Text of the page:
– With the exception of the retail space, still in public property in 1999 – the new owners cannot benefit from the two buildings unless the contracts through which former tenants became homeowners are annulled.

THE NOTARY

 

June 1, 1999 – Ioan Baștea, Carmen Iohannis and Georgeta Lăzurca gop to the notary office to complete the first three procedural steps to gain possession of Eliseu Ghenea’s inheritance.

Step one: Transfer 50% of the two properties, the share owned by Maria Ghenea, deceased in 1962, to her surviving husband Eliseu Ghenea, her only known heir.

Step two: Transfer the two properties owned by Eliseu Ghenea to Nicolae Baștea, on thr grounds of their family relation, certified by the document issued by the secretary of the Porumbacu de Jos township.

Step three: Transfer the properties owned by Nicolae Baștea to Ioan Baștea, Carmen Iohannis and Georgeta Lăzurca, on the grounds of the 1991 will.

The same notary who certified the power of attorney (Baștea granted Iohannis on May 8, 1999), Radu Gabriel Bucșa, draws up a single inheritance certificate covering the three stages detailed above.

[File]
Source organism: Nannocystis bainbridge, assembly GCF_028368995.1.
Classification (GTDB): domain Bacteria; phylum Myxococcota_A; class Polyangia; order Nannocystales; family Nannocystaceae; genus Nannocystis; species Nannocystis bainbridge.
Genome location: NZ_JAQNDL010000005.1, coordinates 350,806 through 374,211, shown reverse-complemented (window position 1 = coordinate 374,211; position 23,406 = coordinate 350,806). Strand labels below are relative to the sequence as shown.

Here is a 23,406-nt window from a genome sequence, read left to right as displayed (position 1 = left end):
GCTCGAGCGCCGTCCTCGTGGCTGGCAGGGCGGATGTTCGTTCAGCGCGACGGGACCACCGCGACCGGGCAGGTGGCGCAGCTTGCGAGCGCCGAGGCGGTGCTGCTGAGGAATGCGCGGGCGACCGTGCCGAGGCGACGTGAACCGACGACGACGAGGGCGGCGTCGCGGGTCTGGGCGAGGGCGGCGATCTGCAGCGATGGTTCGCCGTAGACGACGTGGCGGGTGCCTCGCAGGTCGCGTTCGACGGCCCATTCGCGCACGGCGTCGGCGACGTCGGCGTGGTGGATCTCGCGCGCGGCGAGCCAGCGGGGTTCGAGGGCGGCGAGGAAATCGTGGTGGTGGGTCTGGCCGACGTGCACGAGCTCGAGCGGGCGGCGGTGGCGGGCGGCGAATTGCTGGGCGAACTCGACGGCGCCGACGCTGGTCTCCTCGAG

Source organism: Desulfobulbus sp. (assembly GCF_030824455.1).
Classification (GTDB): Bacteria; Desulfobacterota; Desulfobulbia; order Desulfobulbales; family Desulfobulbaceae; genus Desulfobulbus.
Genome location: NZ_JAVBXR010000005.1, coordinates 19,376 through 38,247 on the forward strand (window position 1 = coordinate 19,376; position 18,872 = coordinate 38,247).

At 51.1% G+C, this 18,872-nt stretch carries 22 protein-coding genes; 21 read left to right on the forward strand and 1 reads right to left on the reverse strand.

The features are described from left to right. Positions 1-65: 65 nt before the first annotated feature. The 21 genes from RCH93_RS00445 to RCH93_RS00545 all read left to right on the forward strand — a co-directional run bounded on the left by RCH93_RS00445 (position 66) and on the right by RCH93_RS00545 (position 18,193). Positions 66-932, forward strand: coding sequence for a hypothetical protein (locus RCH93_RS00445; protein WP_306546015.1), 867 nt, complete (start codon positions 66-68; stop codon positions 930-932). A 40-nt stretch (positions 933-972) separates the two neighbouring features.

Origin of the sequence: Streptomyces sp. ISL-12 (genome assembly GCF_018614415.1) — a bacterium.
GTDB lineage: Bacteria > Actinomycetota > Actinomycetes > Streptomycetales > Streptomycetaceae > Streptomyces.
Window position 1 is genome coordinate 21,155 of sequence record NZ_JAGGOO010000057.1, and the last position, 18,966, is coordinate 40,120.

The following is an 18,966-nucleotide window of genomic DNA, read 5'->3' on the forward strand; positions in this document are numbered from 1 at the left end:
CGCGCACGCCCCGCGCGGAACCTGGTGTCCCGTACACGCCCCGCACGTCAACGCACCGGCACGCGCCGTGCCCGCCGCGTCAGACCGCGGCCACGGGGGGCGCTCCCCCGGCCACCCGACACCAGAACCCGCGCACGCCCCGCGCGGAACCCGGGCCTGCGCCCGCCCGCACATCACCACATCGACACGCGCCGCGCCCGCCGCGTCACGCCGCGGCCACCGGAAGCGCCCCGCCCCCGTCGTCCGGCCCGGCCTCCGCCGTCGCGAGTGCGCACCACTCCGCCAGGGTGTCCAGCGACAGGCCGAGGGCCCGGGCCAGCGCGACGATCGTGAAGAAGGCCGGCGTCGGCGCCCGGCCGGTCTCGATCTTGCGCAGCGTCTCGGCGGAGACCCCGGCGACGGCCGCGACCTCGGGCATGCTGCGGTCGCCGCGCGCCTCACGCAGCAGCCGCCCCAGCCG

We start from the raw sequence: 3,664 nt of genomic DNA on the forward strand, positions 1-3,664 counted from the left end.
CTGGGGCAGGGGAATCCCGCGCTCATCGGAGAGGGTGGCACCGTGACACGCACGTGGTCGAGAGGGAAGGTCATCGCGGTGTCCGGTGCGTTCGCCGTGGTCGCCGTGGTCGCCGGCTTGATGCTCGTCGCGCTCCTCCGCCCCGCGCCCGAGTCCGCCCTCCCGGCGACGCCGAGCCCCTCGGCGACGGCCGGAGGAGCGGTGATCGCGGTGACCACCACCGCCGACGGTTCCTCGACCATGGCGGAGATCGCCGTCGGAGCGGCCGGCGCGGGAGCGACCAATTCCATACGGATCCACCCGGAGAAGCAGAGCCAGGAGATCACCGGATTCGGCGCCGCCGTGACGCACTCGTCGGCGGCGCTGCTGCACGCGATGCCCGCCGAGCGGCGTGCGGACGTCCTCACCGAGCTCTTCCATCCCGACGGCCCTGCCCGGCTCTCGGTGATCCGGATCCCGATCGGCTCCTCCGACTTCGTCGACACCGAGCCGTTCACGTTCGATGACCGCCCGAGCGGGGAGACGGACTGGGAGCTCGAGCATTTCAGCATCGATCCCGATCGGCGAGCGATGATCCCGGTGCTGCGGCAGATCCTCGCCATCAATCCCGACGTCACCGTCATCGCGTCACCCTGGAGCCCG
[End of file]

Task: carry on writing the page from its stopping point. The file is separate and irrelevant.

Important:

Although in the 1991 will Nicolae Baștea had left Georgeta Lăzurca and Carmen Iohannis just one floor of the three-floor building at 35 Gheorghe Magheru Street, upon drawing up the inheritance certificate, the notary granted them half the property.

– While RISE Project attempted repeatedly to interview Radu Gabriel Bucșa about the inheritance certificate issued on June 1, 1999, his reaction was consistent: “No comment! No comment!”.

Therefore, on June 1, 1999, Carmen Iohannis and her mother receive half the building at 35 Gheorghe Magheru street, consisting of apartments recently bought by their former tenants.

On the same day, through a notarized document with a consecutive registration number, also issued by Radu Gabriel Bucșa, Klaus Iohannis and his wife buy from Ioan Baștea half the building he inherited alone from Eliseu Ghenea (29 Nicolae Bălcescu street), the one with the retail space on the ground floor and two apartments on the first floor.

The price is very low: 5,000 lei, or 3,200 US dollars considering the exchange rate on that day.

After this transaction, Eliseu Ghenea’s inheritance is split equally between Baștea and Iohannis. Klaus Iohannis and his wife become co-owners of the only asset that can generate revenue so far: the retail space.

In an interview with DIGI 24, Klaus Iohannis summarized the acquisition of half the property at 29 Nicolae Bălcescu street: “I bought half a house, in very advantageous conditions, from a friend who had inherited it”.

In the following period, Ioan Baștea emigrates to the United States and settles in Jacksonville, Florida, with his wife and two daughters. Before leaving for America, Baștea, a high-school graduate, lived in Viștea commune, in Brașov county, near Sibiu county, and worked at the chemical plant in Victoria.